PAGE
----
Visitors could use the climbing wall, participate in Les Mills fitness programs, take racquetball lessons, watch gymnastics and cheerleading demonstrations, have their faces painted and tour the wellness center.
Several dozen people gathered outside to step off for the CROP Hunger Walk, which raises about $5,000 each year in Waynesboro. CROP Hunger Walk events across the nation benefit Church World Service’s efforts to fight hunger and other issues tied to poverty.
“Most of their work is in Third World countries. They drill wells, they provide schools, they buy uniforms, and they do feeding programs and all kinds of education,” said the Rev. Robert Cook, who organizes the Waynesboro event for Waynesboro Area Fellowship of Churches.
Because some people living in poverty must walk 10 kilometers (6.2 miles) for potable water, the annual fundraiser’s walking route mimics that distance, Cook said.
Waynesboro resident Kevin Behnke participated in CROP Hunger Walk as a teenager. Now, he helps children walk a shorter route designed for them while his wife does the full 10-kilometer walk.
“We are trying to get our kids into some of the things we did when we were younger,” Behnke said of charities.
Jeremy Driver of Waynesboro returned as a CROP Hunger Walk participant when he moved back to Waynesboro. He said he likes the idea of serving others, and addressing hunger locally and internationally.
He called CROP Hunger Walk “great exercise and a great cause.”
One-fourth of the money raised stays local for The Lunch Place and New Hope Shelter, Cook said.
Robert Small of Waynesboro had not participated in the CROP Hunger Walk previously, but he helped put signs out Sunday morning. Small decided to return that afternoon for the event and see how far he could walk despite knee problems.
Last year, Esther Oney surprised herself when she easily walked the entire route. The Waynesboro woman returned to the fundraising walk Sunday for her second year.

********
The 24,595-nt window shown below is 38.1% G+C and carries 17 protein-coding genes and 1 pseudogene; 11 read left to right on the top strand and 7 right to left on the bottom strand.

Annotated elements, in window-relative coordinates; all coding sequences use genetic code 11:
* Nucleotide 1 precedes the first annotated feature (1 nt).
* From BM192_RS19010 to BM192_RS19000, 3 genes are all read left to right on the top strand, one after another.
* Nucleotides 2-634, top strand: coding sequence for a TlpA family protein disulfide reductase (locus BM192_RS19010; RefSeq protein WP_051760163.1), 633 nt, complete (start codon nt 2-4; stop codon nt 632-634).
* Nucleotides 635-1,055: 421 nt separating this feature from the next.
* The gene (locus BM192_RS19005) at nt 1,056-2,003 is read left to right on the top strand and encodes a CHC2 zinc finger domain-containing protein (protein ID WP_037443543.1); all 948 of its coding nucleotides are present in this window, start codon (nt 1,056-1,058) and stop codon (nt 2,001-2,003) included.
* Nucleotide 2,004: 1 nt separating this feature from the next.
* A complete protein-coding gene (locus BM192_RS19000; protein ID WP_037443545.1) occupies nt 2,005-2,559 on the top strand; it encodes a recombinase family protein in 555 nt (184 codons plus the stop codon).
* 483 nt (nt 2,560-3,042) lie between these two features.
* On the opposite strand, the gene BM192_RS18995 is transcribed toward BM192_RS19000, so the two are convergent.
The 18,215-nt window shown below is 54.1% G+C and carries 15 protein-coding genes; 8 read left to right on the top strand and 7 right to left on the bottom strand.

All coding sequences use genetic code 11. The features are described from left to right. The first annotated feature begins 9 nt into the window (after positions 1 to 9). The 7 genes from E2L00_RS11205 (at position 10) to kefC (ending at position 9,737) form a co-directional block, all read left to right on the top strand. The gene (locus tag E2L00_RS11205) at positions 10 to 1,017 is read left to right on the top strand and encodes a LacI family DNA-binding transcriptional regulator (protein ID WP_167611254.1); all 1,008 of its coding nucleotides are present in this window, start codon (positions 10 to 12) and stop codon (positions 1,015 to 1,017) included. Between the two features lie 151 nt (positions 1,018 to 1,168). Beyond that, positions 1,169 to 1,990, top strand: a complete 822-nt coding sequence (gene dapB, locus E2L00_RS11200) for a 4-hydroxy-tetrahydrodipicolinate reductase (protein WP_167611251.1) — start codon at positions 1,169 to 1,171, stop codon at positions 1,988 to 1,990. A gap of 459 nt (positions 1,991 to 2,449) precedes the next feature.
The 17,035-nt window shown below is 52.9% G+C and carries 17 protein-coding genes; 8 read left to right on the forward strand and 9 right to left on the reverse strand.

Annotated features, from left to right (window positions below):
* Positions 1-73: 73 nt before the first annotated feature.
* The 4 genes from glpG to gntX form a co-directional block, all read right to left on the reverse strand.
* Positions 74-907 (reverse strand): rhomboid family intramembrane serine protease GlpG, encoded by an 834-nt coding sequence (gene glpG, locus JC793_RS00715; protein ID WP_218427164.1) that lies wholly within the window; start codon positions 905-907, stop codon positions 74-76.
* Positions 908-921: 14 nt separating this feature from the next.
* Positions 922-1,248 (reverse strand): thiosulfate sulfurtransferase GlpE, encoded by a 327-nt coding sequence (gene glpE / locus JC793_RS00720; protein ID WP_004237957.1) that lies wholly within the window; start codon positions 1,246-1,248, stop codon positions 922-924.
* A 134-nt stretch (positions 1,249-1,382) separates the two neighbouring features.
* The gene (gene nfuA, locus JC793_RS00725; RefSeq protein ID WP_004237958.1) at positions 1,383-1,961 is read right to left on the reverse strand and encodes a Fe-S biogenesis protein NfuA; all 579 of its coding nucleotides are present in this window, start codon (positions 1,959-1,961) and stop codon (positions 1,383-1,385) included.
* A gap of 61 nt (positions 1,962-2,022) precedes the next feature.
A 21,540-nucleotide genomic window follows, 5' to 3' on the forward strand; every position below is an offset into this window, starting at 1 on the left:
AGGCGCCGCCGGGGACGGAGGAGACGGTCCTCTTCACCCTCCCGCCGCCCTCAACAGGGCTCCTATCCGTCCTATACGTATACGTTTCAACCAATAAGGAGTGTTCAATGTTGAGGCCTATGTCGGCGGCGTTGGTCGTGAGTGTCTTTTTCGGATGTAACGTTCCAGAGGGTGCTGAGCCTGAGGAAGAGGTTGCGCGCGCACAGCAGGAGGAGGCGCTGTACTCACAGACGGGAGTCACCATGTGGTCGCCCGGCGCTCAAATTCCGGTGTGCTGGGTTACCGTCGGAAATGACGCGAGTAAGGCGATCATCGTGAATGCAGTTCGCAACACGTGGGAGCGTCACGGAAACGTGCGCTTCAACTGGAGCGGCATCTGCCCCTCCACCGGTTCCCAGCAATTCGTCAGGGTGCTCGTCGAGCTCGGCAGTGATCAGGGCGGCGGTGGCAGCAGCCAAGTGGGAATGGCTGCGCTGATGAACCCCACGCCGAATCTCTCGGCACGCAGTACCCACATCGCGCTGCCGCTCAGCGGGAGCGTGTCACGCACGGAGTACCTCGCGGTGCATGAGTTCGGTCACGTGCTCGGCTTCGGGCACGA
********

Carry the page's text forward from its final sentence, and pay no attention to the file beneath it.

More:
“You’re raising money to make sure other people have enough food to eat,” Oney said.
Waynesboro Area YMCA Executive Director Alan Smith said the YMCA has coordinated with the CROP Hunger Walk for several years.
Fun Day has been held the first Sunday of October for at least 25 years, Smith said.
“It’s a way for the Y to give back to the community. It gives us an opportunity to showcase all the things we have to offer here, and it’s a way for (the public) to come in and enjoy all the programs, facilities, the great volunteers and staff we have here,” he said.
John Hillman’s family joined the YMCA in mid-march. His five children are active in gymnastics, soccer, climbing on the rock wall and weight lifting.
“We’re up here almost every night of the week. ... The people in here are incredibly friendly and the instructors are fabulous,” said Hillman, of Smithsburg.
On Sunday, two of his sons and his daughter participated in a gymnastics practice designed to show off the YMCA’s offerings. The children flipped on a spring mat and swung from uneven bars.
Linda Bibb of Waynesboro started bringing her children to the YMCA when they were young. On Sunday, her daughter, Kristen, brought her own three children for play opportunities, free food, prizes and balloons.
“My kids love doing all the activities they have,” Kristen Bibb said.
It is nice that multiple generations can enjoy the YMCA, Linda Bibb said.
“It’s a lot of fun. There are activities for the kids to do and it’s making memories as a family,” she said.